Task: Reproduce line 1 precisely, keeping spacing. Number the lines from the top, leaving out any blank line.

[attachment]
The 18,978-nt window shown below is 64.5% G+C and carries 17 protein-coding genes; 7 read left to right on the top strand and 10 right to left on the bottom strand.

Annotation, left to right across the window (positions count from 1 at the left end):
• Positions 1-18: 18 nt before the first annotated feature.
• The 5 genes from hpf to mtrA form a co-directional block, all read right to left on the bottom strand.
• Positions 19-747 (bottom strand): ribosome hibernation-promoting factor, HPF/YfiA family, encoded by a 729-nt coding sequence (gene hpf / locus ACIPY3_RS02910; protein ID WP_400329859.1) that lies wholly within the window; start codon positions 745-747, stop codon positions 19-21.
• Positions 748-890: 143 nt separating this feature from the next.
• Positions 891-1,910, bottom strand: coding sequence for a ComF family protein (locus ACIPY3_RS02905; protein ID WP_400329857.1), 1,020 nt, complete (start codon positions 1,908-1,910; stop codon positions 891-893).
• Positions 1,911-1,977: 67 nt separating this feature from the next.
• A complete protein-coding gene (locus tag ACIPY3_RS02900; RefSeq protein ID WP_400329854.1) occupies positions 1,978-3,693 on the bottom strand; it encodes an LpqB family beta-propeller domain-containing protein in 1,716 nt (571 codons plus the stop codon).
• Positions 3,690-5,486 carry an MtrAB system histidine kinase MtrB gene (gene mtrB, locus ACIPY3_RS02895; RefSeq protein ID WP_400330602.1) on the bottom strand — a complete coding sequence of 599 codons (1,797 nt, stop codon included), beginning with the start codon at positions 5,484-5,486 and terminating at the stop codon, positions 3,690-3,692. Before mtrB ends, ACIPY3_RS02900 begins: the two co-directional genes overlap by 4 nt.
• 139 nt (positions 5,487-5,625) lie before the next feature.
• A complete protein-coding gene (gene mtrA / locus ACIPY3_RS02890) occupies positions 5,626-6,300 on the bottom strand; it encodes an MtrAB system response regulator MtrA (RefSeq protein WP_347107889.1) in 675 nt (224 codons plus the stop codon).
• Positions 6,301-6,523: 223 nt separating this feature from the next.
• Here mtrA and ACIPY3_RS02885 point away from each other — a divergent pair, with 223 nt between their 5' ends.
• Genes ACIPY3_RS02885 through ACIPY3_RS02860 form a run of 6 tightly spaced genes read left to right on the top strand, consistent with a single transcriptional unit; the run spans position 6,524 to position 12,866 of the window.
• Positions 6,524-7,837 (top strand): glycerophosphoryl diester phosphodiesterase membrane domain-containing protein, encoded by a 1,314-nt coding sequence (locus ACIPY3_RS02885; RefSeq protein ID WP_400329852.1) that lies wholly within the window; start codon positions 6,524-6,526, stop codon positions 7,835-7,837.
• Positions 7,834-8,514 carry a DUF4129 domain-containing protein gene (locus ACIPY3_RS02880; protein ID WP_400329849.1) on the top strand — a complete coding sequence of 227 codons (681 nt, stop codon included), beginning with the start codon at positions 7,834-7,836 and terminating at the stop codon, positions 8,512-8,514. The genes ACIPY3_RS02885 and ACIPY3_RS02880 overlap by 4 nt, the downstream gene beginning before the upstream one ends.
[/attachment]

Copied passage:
The 18,978-nt window shown below is 64.5% G+C and carries 17 protein-coding genes; 7 read left to right on the top strand and 10 right to left on the bottom strand.